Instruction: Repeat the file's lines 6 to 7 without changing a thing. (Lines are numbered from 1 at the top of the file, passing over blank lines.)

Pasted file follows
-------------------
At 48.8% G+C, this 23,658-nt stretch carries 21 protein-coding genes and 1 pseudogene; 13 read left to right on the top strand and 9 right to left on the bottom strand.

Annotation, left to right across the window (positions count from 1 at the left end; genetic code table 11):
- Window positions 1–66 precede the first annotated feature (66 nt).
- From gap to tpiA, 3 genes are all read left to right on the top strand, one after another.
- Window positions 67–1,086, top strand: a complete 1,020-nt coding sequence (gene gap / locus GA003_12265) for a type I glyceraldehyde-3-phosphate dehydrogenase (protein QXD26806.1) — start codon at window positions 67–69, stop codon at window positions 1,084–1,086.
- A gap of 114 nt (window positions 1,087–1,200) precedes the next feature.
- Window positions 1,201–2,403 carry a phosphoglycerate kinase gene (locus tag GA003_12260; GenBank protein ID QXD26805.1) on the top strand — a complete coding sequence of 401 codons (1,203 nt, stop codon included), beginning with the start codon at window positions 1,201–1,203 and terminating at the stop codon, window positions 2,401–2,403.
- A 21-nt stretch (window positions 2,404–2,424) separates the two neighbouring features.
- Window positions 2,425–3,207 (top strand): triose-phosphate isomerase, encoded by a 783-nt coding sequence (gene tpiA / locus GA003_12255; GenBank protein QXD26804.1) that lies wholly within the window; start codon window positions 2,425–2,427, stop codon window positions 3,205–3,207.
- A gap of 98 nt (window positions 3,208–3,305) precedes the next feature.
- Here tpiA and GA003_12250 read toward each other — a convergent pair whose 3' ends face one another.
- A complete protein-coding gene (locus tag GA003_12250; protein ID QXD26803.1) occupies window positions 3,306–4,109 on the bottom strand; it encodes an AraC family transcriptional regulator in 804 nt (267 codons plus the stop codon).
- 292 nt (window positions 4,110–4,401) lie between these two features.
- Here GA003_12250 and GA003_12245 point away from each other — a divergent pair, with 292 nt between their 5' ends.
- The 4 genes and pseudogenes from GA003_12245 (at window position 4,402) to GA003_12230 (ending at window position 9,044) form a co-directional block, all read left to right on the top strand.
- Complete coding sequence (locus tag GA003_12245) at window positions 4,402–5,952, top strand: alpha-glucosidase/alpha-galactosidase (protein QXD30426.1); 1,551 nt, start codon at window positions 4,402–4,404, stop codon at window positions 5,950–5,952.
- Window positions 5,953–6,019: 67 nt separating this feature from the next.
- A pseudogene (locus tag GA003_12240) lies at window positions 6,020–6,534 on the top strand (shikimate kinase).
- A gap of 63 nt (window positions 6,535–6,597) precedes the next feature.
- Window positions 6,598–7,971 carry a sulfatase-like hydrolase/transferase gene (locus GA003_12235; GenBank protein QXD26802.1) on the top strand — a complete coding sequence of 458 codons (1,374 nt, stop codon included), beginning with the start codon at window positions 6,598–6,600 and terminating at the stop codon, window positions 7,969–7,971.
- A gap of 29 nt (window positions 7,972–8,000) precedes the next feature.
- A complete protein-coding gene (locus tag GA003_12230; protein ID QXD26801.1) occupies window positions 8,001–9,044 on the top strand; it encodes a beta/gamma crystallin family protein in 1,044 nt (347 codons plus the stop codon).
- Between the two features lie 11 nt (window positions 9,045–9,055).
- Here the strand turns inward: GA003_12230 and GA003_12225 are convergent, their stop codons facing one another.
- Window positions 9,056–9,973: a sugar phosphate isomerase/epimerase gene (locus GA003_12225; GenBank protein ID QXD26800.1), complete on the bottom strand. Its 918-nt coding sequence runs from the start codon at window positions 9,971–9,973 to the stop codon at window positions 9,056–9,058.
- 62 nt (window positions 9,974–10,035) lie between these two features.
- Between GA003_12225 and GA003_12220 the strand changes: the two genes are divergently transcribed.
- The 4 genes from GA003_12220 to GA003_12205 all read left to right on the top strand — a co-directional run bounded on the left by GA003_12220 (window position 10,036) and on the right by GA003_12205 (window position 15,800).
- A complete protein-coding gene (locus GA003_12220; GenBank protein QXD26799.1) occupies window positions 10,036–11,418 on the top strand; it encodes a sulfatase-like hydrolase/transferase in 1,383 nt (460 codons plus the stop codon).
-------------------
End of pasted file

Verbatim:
- A gap of 114 nt (window positions 1,087–1,200) precedes the next feature.
- Window positions 1,201–2,403 carry a phosphoglycerate kinase gene (locus tag GA003_12260; GenBank protein ID QXD26805.1) on the top strand — a complete coding sequence of 401 codons (1,203 nt, stop codon included), beginning with the start codon at window positions 1,201–1,203 and terminating at the stop codon, window positions 2,401–2,403.